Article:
To get to a logical and comprehensive structure of goals and targets, it is worth pursuing such argument more widely. If poverty eradication is to be genuinely central it must help to determine the structure and content of the other goals, and also play a role in deciding whether a focus area is goal-worthy or not, based on the evidence linking the focus area to the poverty tripod. Thus: there are six focus areas which contribute strongly to all three poverty eradication objectives (or targets): (i) education (pre and post-primary, and links to the labour market as much as the basic education emphasis of the MDGs) – education is a portable asset less vulnerable to crises than other assets, it is also a critical ingredient to both raising the status of the poorest and sustaining escapes; (ii) social protection (social assistance tackles chronic poverty; it and social insurance helps prevent impoverishment and provide the psychological basis for savings and investment to sustain escapes from poverty), (iii) pro-poorest growth, especially generating numerous and decent jobs, but also promoting sustainable smallholder agriculture, (iv) sexual and reproductive health, which is universally and intimately tied up in stories of escaping poverty, impoverishment and chronic poverty, (v) gender equality, which is especially important to tackling chronic poverty; and (vi) the governance capacity to raise revenues to finance the necessary public expenditures under these various headings. All of these need to be strongly represented in the structure and content of the goals if they are to contribute strongly to poverty eradication.
There are then other OWG focus areas (and one area which does not figure) which contribute to one or two of the three objectives or dynamic poverty eradiation targets. These include:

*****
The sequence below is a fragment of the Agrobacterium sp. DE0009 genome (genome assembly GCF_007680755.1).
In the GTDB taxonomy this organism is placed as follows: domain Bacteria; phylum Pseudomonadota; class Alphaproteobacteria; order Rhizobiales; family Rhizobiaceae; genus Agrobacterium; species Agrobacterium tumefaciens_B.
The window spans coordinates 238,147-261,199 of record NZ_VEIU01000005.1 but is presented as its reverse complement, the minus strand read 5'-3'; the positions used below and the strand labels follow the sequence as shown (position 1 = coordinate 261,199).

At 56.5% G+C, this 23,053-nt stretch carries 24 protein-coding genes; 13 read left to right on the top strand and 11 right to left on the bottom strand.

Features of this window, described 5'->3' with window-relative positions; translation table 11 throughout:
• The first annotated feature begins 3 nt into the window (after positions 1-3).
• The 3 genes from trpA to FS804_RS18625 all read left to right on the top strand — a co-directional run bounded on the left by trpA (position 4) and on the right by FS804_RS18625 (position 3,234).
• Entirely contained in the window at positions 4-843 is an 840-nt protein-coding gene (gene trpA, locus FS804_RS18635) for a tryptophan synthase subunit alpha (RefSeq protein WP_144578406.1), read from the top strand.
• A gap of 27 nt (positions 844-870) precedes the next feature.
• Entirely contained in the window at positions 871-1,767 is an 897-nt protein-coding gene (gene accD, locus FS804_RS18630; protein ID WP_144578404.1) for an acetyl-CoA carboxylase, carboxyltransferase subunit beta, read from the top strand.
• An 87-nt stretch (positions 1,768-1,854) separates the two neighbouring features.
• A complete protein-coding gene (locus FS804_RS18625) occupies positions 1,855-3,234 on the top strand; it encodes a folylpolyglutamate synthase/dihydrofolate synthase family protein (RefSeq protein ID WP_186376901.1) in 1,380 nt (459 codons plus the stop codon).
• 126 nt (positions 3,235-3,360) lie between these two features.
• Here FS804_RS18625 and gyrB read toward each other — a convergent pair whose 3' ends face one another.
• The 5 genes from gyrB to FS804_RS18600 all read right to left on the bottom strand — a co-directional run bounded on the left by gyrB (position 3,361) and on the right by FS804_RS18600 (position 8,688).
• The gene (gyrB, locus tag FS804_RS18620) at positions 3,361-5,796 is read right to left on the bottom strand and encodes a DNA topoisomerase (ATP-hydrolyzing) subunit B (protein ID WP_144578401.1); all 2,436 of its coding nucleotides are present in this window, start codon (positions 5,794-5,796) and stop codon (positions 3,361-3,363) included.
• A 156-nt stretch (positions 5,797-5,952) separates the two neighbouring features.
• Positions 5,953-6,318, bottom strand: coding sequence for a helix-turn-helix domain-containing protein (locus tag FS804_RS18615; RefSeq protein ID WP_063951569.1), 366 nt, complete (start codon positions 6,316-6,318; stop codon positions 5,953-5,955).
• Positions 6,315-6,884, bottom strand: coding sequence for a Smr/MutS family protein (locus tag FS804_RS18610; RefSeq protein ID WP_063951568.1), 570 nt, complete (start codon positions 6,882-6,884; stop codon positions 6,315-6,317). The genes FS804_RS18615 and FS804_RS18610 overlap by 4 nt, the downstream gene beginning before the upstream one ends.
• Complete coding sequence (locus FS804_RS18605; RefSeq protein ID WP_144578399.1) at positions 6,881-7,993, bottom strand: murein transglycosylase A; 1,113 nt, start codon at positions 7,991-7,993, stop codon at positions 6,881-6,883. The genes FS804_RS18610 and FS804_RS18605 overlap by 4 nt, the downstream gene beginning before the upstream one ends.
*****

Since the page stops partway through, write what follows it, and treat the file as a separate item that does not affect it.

Table 1. Focus areas contributing to one or two of the dynamic poverty eradication targets
|Tackling chronic poverty||Stopping impoverishment||Sustaining escapes from extreme poverty|
|Anti-discrimination measures||Peaceful societies||Secure access to land and water|
|Smallholder agriculture||Disaster risk management and related climate & eco-system change||Access to electricity and other critical infrastructure|
|Social norms||Health||Regional and local development including urbanisation|
What is missing so far from the OWG’s focus areas is the social norms which in some situations can keep people poor or impoverish – examples would be dowry or funeral systems which involve unaffordable expenditures, or early marriage which contributes to inter-generational transmission of poverty. However, it is not yet clear how such issues could be readily formulated as goals or targets.
This analysis would lead to a structure of 10 goals as follows – 3-4 outcome goals, 3 input goals, and 3 underlying driver goals (Table 2).
Table 2. 10 Sustainable Development Goals, closely aligned with the Eradication of Poverty
|1||Eradicate extreme poverty|
|2||Progress towards gender equality, including the poorest people|
|3||Raise food and nutrition standards above the minima for good health, through sustainable agriculture and food systems|
|4||Adequate job creation and development of decent work standrads|
|5||Sustainable infrastructure for pro-poor(est) economic growth and regional development|
|6||Achieve universal health coverage|
|7||Achieve good basic and secondary/TVET educational outcomes which include the poorest|
|8||Prevent climate change and manage the results|
|9||Conserved eco-systems and bio-diversity|
|10||Peaceful and non-violent societies|
 Extreme poverty is made up of people who are chronically poor – poor over long periods of time; and people who become impoverished for shorter periods, the transitorily poor. Extreme poverty would not be eradicated without people who escape poverty moving away from the poverty line so they are less vulnerable to re-impoverishment. Hence the three objectives.